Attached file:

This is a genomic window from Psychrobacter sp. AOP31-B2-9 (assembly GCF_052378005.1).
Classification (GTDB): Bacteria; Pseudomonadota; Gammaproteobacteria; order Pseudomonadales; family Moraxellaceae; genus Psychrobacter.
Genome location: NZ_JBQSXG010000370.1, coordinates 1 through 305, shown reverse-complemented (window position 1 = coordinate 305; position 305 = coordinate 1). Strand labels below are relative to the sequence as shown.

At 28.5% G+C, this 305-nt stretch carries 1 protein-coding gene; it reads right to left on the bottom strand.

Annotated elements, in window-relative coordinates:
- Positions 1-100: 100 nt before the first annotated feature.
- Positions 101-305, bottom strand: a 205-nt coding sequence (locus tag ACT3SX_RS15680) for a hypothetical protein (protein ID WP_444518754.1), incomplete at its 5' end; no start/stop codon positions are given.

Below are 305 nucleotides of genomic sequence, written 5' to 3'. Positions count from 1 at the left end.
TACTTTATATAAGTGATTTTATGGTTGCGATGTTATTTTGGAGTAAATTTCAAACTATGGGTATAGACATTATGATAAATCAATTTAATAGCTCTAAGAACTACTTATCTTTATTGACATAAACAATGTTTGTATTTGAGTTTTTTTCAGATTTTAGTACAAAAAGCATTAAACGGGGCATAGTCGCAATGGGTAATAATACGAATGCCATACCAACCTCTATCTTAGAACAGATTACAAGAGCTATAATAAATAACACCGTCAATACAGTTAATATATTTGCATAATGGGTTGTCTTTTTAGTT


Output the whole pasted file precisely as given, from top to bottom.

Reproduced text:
This is a genomic window from Psychrobacter sp. AOP31-B2-9 (assembly GCF_052378005.1).
Classification (GTDB): Bacteria; Pseudomonadota; Gammaproteobacteria; order Pseudomonadales; family Moraxellaceae; genus Psychrobacter.
Genome location: NZ_JBQSXG010000370.1, coordinates 1 through 305, shown reverse-complemented (window position 1 = coordinate 305; position 305 = coordinate 1). Strand labels below are relative to the sequence as shown.

At 28.5% G+C, this 305-nt stretch carries 1 protein-coding gene; it reads right to left on the bottom strand.

Annotated elements, in window-relative coordinates:
- Positions 1-100: 100 nt before the first annotated feature.
- Positions 101-305, bottom strand: a 205-nt coding sequence (locus tag ACT3SX_RS15680) for a hypothetical protein (protein ID WP_444518754.1), incomplete at its 5' end; no start/stop codon positions are given.

Below are 305 nucleotides of genomic sequence, written 5' to 3'. Positions count from 1 at the left end.
TACTTTATATAAGTGATTTTATGGTTGCGATGTTATTTTGGAGTAAATTTCAAACTATGGGTATAGACATTATGATAAATCAATTTAATAGCTCTAAGAACTACTTATCTTTATTGACATAAACAATGTTTGTATTTGAGTTTTTTTCAGATTTTAGTACAAAAAGCATTAAACGGGGCATAGTCGCAATGGGTAATAATACGAATGCCATACCAACCTCTATCTTAGAACAGATTACAAGAGCTATAATAAATAACACCGTCAATACAGTTAATATATTTGCATAATGGGTTGTCTTTTTAGTT